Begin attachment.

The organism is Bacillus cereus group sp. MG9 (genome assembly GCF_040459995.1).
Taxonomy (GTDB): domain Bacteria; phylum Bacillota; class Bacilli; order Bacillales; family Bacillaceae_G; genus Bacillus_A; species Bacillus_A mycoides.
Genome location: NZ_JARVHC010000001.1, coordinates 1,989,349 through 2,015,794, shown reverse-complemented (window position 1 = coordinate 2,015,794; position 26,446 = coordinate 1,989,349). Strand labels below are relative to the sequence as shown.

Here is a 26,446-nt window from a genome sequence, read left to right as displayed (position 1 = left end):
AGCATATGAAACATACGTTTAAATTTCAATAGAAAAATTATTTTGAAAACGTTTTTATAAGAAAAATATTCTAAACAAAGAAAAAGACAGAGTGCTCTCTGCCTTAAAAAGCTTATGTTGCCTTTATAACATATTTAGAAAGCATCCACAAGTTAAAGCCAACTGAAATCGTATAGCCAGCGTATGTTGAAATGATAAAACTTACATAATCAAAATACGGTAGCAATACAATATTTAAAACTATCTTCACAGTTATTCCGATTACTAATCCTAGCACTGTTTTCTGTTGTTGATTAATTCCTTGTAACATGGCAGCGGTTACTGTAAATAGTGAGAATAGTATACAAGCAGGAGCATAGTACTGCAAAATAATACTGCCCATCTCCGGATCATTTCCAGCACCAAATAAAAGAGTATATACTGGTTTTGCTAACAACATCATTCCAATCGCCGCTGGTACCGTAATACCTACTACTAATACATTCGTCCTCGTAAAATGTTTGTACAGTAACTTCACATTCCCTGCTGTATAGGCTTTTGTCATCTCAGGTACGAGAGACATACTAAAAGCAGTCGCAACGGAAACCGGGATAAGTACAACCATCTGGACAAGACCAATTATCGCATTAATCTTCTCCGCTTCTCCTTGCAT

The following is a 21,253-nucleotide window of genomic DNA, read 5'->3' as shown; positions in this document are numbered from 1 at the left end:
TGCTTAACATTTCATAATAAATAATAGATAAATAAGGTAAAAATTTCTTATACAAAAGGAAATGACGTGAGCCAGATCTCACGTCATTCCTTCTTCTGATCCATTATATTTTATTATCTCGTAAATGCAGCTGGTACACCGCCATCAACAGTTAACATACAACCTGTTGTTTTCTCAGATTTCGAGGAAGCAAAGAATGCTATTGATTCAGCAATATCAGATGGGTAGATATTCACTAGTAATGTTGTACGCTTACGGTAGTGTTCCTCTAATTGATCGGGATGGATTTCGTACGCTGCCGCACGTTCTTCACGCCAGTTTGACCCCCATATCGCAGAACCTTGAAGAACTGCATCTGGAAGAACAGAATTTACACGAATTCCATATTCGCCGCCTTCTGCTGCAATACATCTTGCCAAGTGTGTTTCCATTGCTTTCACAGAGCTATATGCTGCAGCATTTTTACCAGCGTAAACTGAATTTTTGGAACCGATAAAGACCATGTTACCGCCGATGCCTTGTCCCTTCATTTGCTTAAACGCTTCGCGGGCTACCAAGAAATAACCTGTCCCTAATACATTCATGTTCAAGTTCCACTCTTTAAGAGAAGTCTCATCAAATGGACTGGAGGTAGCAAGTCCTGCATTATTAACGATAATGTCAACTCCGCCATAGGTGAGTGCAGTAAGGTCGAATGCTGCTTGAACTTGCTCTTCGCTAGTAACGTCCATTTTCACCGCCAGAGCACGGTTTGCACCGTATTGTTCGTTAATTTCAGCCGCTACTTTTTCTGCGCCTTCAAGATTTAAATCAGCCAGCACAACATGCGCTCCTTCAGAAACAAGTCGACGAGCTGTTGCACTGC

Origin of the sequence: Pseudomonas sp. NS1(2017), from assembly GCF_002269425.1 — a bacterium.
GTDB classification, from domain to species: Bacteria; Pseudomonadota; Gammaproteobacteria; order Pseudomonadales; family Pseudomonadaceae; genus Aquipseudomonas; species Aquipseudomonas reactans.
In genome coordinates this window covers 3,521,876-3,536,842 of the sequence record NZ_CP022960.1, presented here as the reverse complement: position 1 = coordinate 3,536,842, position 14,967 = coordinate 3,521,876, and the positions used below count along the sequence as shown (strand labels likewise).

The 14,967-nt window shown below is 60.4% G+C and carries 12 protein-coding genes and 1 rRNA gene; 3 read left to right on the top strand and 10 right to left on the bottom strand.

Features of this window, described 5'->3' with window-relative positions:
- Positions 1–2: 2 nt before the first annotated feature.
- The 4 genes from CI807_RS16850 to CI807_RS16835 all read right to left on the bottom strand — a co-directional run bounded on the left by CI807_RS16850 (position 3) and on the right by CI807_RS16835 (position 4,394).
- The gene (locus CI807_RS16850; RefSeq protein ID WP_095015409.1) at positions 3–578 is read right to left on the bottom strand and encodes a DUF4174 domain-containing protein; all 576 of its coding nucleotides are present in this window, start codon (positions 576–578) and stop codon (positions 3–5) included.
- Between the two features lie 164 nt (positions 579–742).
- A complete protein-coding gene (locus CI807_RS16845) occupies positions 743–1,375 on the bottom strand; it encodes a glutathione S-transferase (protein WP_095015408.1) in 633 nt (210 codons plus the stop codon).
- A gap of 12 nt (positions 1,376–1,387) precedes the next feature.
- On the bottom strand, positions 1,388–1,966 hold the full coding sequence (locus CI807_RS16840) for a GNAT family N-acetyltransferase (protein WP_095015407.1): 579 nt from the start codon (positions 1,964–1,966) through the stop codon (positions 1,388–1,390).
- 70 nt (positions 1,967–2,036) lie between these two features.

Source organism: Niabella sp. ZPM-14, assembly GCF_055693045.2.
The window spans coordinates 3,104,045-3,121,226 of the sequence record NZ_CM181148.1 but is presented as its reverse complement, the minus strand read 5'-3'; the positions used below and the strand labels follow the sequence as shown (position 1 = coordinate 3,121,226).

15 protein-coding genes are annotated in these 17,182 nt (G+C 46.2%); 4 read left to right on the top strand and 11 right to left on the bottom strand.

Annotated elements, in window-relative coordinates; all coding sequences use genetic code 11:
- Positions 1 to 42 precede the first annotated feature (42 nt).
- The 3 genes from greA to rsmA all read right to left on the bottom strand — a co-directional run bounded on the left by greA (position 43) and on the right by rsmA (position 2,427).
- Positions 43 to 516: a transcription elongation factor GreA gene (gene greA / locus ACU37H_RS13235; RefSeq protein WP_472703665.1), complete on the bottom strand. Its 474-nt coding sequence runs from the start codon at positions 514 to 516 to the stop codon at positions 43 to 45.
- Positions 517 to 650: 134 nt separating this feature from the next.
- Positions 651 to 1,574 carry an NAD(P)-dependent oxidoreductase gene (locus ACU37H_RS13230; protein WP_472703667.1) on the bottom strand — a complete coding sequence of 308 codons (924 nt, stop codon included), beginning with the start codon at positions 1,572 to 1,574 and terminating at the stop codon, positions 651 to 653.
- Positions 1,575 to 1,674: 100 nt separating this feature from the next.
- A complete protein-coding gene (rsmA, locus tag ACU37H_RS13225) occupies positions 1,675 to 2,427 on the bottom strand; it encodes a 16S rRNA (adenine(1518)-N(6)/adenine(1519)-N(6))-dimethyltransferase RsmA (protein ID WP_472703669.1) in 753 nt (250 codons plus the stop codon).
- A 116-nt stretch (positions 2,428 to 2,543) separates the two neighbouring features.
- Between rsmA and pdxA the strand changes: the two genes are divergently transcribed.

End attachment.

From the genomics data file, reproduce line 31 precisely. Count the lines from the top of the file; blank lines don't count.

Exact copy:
- A complete protein-coding gene (rsmA, locus tag ACU37H_RS13225) occupies positions 1,675 to 2,427 on the bottom strand; it encodes a 16S rRNA (adenine(1518)-N(6)/adenine(1519)-N(6))-dimethyltransferase RsmA (protein ID WP_472703669.1) in 753 nt (250 codons plus the stop codon).